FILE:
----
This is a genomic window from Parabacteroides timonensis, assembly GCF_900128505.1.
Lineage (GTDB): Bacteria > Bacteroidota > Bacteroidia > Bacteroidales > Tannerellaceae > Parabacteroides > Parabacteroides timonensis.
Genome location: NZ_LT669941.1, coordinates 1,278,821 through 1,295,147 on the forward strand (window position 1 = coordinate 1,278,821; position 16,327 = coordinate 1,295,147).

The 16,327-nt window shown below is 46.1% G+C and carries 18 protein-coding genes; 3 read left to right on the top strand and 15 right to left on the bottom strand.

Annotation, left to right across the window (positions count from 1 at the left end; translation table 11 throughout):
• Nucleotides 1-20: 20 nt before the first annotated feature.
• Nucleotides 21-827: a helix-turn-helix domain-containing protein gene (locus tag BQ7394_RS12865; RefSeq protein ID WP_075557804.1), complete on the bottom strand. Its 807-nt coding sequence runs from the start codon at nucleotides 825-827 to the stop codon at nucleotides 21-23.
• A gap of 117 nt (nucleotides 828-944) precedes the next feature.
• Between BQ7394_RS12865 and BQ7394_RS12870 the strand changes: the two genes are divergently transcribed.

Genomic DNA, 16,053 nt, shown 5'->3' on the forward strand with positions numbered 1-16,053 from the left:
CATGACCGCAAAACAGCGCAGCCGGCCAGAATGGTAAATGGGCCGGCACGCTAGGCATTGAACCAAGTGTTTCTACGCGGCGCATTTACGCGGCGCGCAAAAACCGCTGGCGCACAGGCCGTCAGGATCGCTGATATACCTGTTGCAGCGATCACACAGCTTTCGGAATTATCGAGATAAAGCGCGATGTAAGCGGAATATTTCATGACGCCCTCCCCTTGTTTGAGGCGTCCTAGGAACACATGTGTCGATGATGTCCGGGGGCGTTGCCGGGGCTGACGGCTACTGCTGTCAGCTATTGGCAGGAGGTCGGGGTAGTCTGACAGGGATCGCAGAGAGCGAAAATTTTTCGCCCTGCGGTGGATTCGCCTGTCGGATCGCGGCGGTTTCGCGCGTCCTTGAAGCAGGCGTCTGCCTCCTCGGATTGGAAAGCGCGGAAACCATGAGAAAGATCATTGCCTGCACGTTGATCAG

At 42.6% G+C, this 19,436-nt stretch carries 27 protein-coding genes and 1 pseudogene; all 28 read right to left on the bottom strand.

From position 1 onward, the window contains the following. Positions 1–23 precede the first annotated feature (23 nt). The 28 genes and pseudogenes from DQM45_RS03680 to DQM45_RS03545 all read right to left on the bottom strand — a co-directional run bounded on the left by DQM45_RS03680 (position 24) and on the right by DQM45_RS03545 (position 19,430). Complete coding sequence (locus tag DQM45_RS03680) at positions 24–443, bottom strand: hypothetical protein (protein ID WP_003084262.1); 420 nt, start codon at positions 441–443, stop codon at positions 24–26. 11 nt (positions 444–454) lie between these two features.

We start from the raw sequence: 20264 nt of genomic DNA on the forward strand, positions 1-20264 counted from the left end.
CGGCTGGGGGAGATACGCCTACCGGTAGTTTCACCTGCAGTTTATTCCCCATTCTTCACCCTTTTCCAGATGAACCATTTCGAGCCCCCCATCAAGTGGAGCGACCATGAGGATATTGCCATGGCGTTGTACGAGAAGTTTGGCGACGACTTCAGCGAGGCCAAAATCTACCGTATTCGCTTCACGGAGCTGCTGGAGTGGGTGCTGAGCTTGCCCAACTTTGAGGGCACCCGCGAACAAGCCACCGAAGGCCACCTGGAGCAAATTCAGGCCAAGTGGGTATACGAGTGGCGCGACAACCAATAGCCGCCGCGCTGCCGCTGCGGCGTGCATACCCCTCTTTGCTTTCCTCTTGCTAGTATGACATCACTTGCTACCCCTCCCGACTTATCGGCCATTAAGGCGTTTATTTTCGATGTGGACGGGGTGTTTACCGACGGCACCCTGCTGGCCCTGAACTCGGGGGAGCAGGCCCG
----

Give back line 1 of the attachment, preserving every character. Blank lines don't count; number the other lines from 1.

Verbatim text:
This is a genomic window from Parabacteroides timonensis, assembly GCF_900128505.1.